Now, in my presentation, I use a bit from the opening of the original Battlestar Galactica (1978), namely the part about how some believing ancient humans may have descended from people from other planets, peoples that may still fight for survival beyond what we know. Since my presentation was about ancient aliens, including in popular culture, I believed this to fall under Fair Use. However, YouTube has an automated system for finding copyrighted materials.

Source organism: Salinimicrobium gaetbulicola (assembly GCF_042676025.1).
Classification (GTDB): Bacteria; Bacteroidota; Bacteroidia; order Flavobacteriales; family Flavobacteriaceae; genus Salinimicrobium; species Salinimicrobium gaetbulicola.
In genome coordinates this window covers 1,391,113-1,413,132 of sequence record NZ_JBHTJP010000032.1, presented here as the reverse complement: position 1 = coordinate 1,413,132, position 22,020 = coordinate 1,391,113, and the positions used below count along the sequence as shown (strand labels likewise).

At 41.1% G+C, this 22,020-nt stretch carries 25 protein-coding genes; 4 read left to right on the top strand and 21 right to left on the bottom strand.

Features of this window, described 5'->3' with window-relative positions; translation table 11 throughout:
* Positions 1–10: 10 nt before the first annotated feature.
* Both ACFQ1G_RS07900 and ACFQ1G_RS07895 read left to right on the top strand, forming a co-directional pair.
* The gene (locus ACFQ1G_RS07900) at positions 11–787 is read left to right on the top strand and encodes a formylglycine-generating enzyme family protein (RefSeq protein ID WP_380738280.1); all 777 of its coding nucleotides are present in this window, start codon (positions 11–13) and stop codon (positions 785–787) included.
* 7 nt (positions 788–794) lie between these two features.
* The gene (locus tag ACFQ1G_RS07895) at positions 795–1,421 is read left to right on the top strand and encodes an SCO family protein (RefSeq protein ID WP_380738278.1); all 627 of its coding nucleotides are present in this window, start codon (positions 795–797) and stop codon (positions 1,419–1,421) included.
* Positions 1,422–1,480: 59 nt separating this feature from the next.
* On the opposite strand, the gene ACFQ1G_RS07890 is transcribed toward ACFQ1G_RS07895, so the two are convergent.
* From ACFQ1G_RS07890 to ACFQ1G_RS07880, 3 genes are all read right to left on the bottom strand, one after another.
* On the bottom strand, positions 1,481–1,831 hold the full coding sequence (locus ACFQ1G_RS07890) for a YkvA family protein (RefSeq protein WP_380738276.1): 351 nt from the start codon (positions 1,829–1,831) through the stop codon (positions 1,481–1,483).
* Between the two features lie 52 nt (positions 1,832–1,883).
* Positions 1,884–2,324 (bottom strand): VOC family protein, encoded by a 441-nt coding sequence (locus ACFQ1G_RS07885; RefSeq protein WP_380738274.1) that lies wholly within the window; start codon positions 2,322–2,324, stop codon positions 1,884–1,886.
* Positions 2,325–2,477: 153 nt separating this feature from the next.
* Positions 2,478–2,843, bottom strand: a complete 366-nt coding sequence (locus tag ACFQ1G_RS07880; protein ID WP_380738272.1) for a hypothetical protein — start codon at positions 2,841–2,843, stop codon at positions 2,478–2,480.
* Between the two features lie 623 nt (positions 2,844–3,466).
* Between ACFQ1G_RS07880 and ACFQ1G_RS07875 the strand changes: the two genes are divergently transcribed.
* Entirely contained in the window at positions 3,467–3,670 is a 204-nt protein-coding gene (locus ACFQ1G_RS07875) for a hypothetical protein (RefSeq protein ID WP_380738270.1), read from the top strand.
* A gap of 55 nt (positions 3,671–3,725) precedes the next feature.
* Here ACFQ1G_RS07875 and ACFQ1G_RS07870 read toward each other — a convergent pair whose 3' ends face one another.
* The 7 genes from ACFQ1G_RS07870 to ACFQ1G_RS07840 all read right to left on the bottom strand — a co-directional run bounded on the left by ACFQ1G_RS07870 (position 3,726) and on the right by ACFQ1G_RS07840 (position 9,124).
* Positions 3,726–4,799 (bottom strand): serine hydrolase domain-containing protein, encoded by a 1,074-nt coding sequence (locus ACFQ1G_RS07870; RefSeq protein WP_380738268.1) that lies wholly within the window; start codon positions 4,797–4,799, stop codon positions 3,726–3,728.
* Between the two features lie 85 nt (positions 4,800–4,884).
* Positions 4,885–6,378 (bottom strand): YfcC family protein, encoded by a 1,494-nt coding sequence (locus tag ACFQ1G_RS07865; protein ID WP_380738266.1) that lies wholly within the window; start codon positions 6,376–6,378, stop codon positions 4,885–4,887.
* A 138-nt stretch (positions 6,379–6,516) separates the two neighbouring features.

Obviously the algorithm YouTube uses is great for copyright holders; the work is done for them in finding materials they own so they can make sure their property is not used without proper provision. However, the automatic nature of the system means two things: it can make mistakes, and it does not consider the context it is in. That's a significant problem. On the first part, I had uploaded a video about the Star of Bethlehem as used in Zeitgeist, and YouTube said it used copyrighted materials. However, it did not say what material was copyrighted, and the company I had never heard of (La Red, I just double-checked). Best I could tell, YouTube claimed I used materials from a Chilean TV network, though I didn't use anything in Spanish, and the music was public domain.